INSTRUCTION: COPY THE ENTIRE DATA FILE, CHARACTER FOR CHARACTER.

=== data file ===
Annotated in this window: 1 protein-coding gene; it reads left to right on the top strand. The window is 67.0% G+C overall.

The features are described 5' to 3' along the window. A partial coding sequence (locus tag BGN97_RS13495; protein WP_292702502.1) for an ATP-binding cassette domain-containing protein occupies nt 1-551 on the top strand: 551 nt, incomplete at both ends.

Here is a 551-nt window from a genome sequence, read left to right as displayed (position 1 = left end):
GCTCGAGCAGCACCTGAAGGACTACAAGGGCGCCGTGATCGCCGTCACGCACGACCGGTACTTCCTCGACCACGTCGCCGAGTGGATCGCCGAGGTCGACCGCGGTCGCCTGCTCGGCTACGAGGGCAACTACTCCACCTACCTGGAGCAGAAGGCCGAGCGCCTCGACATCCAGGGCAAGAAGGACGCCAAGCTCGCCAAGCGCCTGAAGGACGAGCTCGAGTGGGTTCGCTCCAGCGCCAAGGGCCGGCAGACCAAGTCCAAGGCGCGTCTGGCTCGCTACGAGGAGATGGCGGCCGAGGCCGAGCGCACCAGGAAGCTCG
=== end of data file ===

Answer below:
Annotated in this window: 1 protein-coding gene; it reads left to right on the top strand. The window is 67.0% G+C overall.

The features are described 5' to 3' along the window. A partial coding sequence (locus tag BGN97_RS13495; protein WP_292702502.1) for an ATP-binding cassette domain-containing protein occupies nt 1-551 on the top strand: 551 nt, incomplete at both ends.

Here is a 551-nt window from a genome sequence, read left to right as displayed (position 1 = left end):
GCTCGAGCAGCACCTGAAGGACTACAAGGGCGCCGTGATCGCCGTCACGCACGACCGGTACTTCCTCGACCACGTCGCCGAGTGGATCGCCGAGGTCGACCGCGGTCGCCTGCTCGGCTACGAGGGCAACTACTCCACCTACCTGGAGCAGAAGGCCGAGCGCCTCGACATCCAGGGCAAGAAGGACGCCAAGCTCGCCAAGCGCCTGAAGGACGAGCTCGAGTGGGTTCGCTCCAGCGCCAAGGGCCGGCAGACCAAGTCCAAGGCGCGTCTGGCTCGCTACGAGGAGATGGCGGCCGAGGCCGAGCGCACCAGGAAGCTCG